On 1 November 2019, the House of Commons' Business, Energy and Industrial Strategy Committee (BEIS Committee) published a further report on the safety of electrical goods in the UK (the "follow-up report"). This report follows an earlier report published in January 2018 which had highlighted key deficiencies in the product safety system in the UK, including the lack of a central product recall database and a national agency with independence and authority to deal with a major product safety challenge such as Whirlpool's tumble dryers.
We have summarised below the key points from the follow-up report and have identified a number of key practical takeaways to be aware of when dealing with a potential product safety issue.
Summary of the report
The report was highly critical of appliance manufacturer Whirlpool for failing to modify or replace faulty machines in good time, and of Whirlpool's attitude to product safety more generally. It also criticised the brand's use of non-disclosure agreements (NDA's) to silence consumers and focus on deflecting the concerns of customers and safety organisations.
The committee suggested Whirlpool crisis provided the Office for Product Safety and Standards (OPSS), set up in January 2018, with an opportunity to stamp its authority on product safety and address a major product safety issue. The BEIS Committee's report highlights a number of alleged failings on the part OPSS which, it says, call into question the OPSS' authority, independence and transparency:
- It did not question Whirlpool's over-optimistic estimates of the remaining unmodified machines and could not force Whirlpool to publish a full list of defective machines.
- Further criticism was made on the unconvincing report produced by the OPSS in which they reviewed the Whirlpool tumble dryers, the flawed conclusion that there was a low risk posed by the modified tumble dryers, and an incomplete risk assessment due to concerns over commercial confidentiality.
- More generally, the OPSS has not yet delivered a fully operational hub for consumers to register their electrical goods and access information on recalls, a comprehensive injury database or indelible marking for electrical goods.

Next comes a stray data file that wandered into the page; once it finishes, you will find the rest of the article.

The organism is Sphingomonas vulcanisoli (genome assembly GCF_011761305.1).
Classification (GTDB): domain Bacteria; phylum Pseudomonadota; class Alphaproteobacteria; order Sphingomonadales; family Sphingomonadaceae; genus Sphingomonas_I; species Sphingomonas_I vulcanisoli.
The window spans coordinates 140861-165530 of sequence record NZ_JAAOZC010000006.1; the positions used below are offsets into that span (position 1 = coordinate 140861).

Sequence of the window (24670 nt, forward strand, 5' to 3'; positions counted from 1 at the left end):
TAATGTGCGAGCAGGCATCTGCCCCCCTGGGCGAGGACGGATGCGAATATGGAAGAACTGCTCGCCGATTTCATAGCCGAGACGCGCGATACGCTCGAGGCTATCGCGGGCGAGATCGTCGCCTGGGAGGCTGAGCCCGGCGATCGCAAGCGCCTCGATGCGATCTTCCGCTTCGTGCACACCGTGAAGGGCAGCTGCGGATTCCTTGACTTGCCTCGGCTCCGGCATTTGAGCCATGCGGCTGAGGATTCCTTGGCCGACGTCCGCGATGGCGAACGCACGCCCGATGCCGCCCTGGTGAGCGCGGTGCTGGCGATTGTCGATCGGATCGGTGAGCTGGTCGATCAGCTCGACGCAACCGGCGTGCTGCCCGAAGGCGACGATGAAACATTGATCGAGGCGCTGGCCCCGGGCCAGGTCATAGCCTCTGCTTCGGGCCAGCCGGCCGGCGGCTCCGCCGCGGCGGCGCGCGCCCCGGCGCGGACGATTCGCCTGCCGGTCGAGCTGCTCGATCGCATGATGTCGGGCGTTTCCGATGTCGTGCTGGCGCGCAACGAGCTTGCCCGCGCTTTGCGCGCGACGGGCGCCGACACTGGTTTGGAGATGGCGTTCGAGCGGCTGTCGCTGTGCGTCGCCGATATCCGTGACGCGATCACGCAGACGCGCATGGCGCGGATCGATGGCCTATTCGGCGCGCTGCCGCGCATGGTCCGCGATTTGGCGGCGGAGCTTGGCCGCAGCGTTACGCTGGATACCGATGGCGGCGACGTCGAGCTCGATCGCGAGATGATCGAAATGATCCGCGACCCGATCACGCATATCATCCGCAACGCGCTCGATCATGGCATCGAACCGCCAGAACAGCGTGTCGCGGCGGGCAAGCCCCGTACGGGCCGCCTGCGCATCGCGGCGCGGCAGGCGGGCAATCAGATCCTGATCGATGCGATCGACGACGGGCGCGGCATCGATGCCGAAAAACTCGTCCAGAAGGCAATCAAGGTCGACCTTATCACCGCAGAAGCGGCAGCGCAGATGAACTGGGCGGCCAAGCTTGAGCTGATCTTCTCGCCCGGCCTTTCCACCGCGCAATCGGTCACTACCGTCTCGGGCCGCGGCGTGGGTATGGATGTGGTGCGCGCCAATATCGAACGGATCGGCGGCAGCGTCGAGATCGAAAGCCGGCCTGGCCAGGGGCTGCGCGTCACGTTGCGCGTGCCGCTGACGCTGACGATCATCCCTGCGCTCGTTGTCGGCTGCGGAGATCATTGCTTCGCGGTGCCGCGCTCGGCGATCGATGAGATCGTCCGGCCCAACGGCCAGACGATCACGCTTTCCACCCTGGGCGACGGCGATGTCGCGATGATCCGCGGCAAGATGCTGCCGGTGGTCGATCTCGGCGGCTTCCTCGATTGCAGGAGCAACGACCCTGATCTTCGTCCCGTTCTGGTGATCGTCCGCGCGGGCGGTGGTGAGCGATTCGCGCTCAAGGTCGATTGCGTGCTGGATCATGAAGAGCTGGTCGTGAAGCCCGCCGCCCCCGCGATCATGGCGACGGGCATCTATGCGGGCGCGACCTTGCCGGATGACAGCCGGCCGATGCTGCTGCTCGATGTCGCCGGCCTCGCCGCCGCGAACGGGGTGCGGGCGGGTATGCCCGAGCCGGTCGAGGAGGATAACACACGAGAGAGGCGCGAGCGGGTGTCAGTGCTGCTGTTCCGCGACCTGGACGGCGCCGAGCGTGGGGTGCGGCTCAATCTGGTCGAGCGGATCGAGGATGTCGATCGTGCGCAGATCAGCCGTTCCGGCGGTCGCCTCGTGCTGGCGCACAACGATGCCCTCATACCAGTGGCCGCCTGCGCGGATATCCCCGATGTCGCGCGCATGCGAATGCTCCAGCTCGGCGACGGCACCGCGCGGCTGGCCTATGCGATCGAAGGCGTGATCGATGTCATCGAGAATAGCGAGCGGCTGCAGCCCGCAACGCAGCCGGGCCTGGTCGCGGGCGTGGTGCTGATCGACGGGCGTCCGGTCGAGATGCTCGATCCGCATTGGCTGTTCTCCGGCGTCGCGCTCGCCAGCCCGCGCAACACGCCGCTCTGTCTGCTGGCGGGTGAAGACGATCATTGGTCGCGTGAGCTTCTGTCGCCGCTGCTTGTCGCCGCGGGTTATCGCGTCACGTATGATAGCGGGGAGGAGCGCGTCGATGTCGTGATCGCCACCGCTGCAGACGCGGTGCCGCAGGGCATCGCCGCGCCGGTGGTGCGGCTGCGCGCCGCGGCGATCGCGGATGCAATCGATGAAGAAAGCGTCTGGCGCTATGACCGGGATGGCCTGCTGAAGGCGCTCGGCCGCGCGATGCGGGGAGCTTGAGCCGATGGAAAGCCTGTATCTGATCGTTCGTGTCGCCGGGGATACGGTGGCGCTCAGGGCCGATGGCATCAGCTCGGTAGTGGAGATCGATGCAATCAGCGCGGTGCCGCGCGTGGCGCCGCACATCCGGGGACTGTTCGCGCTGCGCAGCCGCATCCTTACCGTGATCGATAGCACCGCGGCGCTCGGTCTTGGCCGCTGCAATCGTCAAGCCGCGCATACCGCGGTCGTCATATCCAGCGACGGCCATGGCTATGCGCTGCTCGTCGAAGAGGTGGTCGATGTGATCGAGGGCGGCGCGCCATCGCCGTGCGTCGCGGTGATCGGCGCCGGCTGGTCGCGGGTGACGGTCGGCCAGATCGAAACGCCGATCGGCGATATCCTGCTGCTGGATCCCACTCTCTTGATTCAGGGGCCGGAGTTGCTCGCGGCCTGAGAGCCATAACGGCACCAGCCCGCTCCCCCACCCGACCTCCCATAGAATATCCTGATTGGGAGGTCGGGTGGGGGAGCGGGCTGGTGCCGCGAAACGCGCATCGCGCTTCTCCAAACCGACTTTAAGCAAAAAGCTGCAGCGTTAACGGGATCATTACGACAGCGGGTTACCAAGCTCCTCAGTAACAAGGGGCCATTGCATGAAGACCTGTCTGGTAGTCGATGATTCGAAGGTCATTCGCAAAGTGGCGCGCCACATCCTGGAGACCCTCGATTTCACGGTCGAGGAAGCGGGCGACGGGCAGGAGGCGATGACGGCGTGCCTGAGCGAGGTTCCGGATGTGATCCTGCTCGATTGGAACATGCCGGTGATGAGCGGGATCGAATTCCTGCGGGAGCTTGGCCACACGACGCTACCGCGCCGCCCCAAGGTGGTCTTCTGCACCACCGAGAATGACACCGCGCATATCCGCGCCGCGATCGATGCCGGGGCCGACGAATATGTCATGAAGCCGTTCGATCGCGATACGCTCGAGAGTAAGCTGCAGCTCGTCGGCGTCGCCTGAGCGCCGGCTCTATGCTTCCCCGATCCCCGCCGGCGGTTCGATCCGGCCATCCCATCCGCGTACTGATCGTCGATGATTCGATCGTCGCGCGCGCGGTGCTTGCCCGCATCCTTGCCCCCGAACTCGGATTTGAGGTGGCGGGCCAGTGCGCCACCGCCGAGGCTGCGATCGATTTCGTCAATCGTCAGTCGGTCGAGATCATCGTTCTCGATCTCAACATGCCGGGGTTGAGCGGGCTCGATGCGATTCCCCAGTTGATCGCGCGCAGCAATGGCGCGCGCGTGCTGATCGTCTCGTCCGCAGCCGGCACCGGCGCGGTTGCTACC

- Finally, the report raised concerns over the inability of the OPSS to use civil sanctions for non-compliance with product safety standards and how it makes it a "toothless regulator".
As well as criticising Whirlpool and the OPSS, the BEIS Committee expressed concern that funding shortages for Local Trading Standards have not yet been addressed. Describing Local Trading Standards as “the eyes and ears” of the OPSS, the report notes that Local Trading Standards still struggle due to cuts in funding.
We have set out below the key practical points to take away from the report, when dealing with a product safety issue and assessing whether a recall is necessary:
- The report highlights the importance for product manufacturers of using the EU RAPEX methodology for making an objective safety risk assessment. It is clear from the report that it is the expectation of the UK regulator that this methodology is followed (although a number of methodologies are available). Details of this methodology can be found in the OPSS' Code of practice on consumer product safety related recalls and other corrective actions.
- The OPSS is likely to place greater scrutiny on the criteria for deciding what data to withhold because of commercial confidential concerns and what can be shared to improve product safety.
- It is important that product manufacturers are aware of what rights consumers have to request information from a manufacturer if a product malfunctions and how much information is shared with safety organisations, such as the Fire Service for example. Product manufacturers and importers should be prepared on how best to respond to avoid the criticisms that Whirlpool faced as to its attitude to product safety.
- Seek legal advice when using non-disclosure agreements in the context of compensation payments made to customers affected by a safety issue. Whilst confidentiality agreements serve a legitimate purpose in protecting the confidentiality of a commercial settlement, they should be drafted carefully to make sure that they do not prevent customers from sharing information on safety issues with regulators and safety organisations.